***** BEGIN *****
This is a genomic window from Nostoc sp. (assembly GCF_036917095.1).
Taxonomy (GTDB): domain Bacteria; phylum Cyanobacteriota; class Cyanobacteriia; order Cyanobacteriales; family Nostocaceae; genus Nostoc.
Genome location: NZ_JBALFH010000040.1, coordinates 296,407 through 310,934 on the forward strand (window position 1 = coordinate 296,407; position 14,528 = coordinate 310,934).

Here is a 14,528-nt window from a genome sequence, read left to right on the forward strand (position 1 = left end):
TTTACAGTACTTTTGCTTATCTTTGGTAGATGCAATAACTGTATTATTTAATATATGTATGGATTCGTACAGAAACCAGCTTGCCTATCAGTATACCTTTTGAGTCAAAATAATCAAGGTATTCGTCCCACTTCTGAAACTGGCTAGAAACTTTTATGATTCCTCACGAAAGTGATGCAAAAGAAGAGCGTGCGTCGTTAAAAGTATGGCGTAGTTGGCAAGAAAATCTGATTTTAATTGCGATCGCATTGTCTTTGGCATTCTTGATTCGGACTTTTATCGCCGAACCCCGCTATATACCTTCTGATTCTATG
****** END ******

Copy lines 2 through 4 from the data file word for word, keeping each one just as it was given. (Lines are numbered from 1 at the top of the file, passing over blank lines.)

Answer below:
Taxonomy (GTDB): domain Bacteria; phylum Cyanobacteriota; class Cyanobacteriia; order Cyanobacteriales; family Nostocaceae; genus Nostoc.
Genome location: NZ_JBALFH010000040.1, coordinates 296,407 through 310,934 on the forward strand (window position 1 = coordinate 296,407; position 14,528 = coordinate 310,934).

Here is a 14,528-nt window from a genome sequence, read left to right on the forward strand (position 1 = left end):